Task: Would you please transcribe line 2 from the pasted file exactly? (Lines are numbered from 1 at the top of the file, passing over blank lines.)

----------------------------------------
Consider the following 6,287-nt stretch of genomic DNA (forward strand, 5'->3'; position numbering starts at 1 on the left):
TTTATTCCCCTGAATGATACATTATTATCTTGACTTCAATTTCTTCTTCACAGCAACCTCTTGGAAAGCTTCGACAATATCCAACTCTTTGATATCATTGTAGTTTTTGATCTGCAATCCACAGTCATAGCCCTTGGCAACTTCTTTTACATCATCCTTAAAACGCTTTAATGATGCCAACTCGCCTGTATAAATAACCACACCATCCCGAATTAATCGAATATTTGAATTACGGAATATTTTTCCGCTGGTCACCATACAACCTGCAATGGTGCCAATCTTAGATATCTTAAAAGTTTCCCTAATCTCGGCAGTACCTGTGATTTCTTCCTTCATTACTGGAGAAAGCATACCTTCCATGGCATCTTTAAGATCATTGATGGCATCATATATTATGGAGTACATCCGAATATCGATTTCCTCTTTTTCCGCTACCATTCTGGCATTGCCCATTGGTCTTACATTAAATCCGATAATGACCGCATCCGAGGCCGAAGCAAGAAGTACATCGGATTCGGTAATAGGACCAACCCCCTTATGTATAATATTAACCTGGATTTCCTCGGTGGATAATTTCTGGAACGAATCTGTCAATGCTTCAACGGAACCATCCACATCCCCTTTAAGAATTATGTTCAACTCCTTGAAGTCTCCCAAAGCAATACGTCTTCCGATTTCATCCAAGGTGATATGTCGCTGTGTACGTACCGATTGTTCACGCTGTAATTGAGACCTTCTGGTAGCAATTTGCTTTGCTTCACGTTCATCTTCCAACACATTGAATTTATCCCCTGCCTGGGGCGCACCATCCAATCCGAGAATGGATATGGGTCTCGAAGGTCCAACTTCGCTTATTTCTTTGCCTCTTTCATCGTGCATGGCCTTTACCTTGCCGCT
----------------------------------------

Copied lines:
TTTATTCCCCTGAATGATACATTATTATCTTGACTTCAATTTCTTCTTCACAGCAACCTCTTGGAAAGCTTCGACAATATCCAACTCTTTGATATCATTGTAGTTTTTGATCTGCAATCCACAGTCATAGCCCTTGGCAACTTCTTTTACATCATCCTTAAAACGCTTTAATGATGCCAACTCGCCTGTATAAATAACCACACCATCCCGAATTAATCGAATATTTGAATTACGGAATATTTTTCCGCTGGTCACCATACAACCTGCAATGGTGCCAATCTTAGATATCTTAAAAGTTTCCCTAATCTCGGCAGTACCTGTGATTTCTTCCTTCATTACTGGAGAAAGCATACCTTCCATGGCATCTTTAAGATCATTGATGGCATCATATATTATGGAGTACATCCGAATATCGATTTCCTCTTTTTCCGCTACCATTCTGGCATTGCCCATTGGTCTTACATTAAATCCGATAATGACCGCATCCGAGGCCGAAGCAAGAAGTACATCGGATTCGGTAATAGGACCAACCCCCTTATGTATAATATTAACCTGGATTTCCTCGGTGGATAATTTCTGGAACGAATCTGTCAATGCTTCAACGGAACCATCCACATCCCCTTTAAGAATTATGTTCAACTCCTTGAAGTCTCCCAAAGCAATACGTCTTCCGATTTCATCCAAGGTGATATGTCGCTGTGTACGTACCGATTGTTCACGCTGTAATTGAGACCTTCTGGTAGCAATTTGCTTTGCTTCACGTTCATCTTCCAACACATTGAATTTATCCCCTGCCTGGGGCGCACCATCCAATCCGAGAATGGATATGGGTCTCGAAGGTCCAACTTCGCTTATTTCTTTGCCTCTTTCATCGTGCATGGCCTTTACCTTGCCGCT